A suspected credit card fraudster who allegedly masterminded the theft of 5,400 Canadian dollars from a catering entertainment outfit in Canada, has been arrested by the Economic and Financial Crimes Commission.
Spokesman of the commission, Mr Wilson Uwujaren, who disclosed this in a statement on Friday, identified the suspect as 20-year-old Yusuf Balogun Alabi, a Lagos resident.
Uwujaren said the bubble burst on Alabi after one Tony Adebero, a young Nigerian undergraduate of Thompson Rivers University in British Columbia, was arrested in Toronto, Canada, on charges of wire fraud.
Uwujaren said, “The youngster, who was expecting to receive his tuition from his dad, Mr Oyewole Adebero, did not suspect fraud when his account was credited by his bank.
“He, however, became worried when few days after, he got a call from his bank, TD Canada Trust Bank, asking for details of the person who made the transfer to his account, within 12 hours.”
The distraught student was said to have immediately called his father, who in turn contacted a Bureau de Change operator, Kassim Ishola, to whom he gave the money for transfer to his son.
The BDC operator reportedly mentioned one Idris Oni as the person he gave the money to transfer.
Idris, in turn, mentioned Alabi, the arrested suspect as the man who effected the transfer.
According to the EFCC spokesman, Alabi supplied the name, Bacon Jamie Cecil, as the person that actually wired the funds to Tony in Canada.
Unfortunately for Tony, Bacon Jamie Cecil was discovered to be a fake name prompting his arrest in Canada.
Uwujaren said the scam was brought to the attention of the EFCC through a June 2 petition filed by Tony’s father, Adebero.
In the petition, Adebero informed the anti-graft agency that his son was charged to court in Canada for engaging in internet fraud.
Uwujaren said; “Adebero explained that sometime in 2016, he approached his bank in Nigeria when he wanted to pay his son’s school fees in Thompson Rivers University BC Canada but had difficulty due to foreign exchange scarcity and the stiff forex regulations at the time.
“In the midst of the challenge, he met a church member, one Mrs Ibidola, who also had children schooling abroad.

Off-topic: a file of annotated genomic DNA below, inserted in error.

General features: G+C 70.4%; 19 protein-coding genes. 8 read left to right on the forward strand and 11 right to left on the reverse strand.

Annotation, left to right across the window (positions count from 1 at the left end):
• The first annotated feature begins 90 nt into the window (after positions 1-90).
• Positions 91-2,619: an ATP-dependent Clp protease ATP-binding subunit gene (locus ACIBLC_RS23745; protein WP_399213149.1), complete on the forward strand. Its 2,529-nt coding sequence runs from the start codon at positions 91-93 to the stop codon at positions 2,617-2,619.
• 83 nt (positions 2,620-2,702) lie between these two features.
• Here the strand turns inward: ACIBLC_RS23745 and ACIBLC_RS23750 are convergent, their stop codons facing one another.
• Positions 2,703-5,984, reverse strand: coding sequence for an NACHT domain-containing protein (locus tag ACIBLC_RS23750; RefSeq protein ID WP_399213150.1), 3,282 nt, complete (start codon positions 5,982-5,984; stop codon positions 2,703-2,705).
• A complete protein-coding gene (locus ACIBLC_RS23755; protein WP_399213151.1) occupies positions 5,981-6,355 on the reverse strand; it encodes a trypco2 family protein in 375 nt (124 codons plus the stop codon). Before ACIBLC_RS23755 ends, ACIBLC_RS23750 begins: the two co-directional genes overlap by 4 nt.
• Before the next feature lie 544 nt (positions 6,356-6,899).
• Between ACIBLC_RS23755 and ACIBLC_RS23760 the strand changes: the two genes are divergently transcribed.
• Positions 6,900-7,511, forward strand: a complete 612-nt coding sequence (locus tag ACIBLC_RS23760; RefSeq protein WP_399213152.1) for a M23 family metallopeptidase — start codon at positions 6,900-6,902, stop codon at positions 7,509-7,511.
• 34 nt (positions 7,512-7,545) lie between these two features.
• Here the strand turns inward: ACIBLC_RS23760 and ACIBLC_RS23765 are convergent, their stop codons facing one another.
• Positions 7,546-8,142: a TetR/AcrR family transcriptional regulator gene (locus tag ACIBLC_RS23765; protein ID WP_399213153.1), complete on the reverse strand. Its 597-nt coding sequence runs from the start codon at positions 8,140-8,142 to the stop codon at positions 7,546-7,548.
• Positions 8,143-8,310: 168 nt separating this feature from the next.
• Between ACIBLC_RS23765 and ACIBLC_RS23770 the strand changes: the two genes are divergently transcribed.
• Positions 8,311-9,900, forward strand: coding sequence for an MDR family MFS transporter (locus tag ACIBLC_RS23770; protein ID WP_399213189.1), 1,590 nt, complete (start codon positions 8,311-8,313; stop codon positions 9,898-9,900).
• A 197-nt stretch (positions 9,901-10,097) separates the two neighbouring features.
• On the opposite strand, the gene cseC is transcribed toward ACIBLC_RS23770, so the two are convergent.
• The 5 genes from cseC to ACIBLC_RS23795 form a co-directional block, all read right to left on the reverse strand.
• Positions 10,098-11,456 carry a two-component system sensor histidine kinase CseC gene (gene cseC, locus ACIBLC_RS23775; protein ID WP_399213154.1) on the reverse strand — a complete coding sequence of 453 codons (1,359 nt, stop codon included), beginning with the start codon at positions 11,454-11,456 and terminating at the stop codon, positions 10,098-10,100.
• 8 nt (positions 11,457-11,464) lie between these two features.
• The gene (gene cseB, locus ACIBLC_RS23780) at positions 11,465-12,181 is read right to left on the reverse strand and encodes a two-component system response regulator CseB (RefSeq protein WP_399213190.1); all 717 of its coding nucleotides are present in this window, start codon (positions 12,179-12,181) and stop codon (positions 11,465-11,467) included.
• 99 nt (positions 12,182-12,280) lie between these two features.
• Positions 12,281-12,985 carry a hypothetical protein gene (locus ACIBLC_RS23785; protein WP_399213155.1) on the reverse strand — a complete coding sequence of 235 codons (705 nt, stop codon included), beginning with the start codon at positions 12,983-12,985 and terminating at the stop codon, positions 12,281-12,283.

“She introduced him to the Bureau de Change operator that would help transfer the funds to his son.”
According to him, Adebero said his son later informed him via telephone on Sept. 6, 2016, that his Canadian bank called him requesting for the details of the person who made the transfer to his account.
Tony reportedly told his father that the information was to be provided to the bank within 12 hours, as they suspected a fraudulent transaction.
Investigation by the commission, according to Uwujaren, led to the arrest of the prime suspect, Alabi.
“The EFCC found that Alabi, in an online transaction, contracted a caterer in Canada, Bruce Morris, while posing to be a lady by name Monica Donal, based in the United States of America.
“He, thereafter, initiated the fraud by placing a request for 100 boxes of lunch for a family reunion to Bruce Morris, owner of Kaizen Catering Entertainment, Brantford Canada.
“They arrived at an estimated figure, while Bruce raised an invoice for payment,” he said.
During interrogation, the suspect reportedly told investigators he had several credit cards in his possession, which he kept trying until one pulled through and about 11,000 Canadian dollars was transferred to the catering company.
Alabi said he instructed Bruce to transfer the sum of 5,400 Canadian dollars to Tony’s account in Canada, according to Uwujaren.
Tony’s father told the commission that he paid N1.4m, equivalent to 7,400 Canadian dollars, to the BDC operator being the money transferred to his son in two instalments of $ 2,000 and $ 5,400.
The commission spokesman said Alabi had made confessional statements to the commission.
Uwujaren said the suspect admitted that he perpetrated the fraud with the use of credit card numbers which he claimed to have accessed from an online site.
Alabi is presently in the EFCC custody, while investigations continue, he said.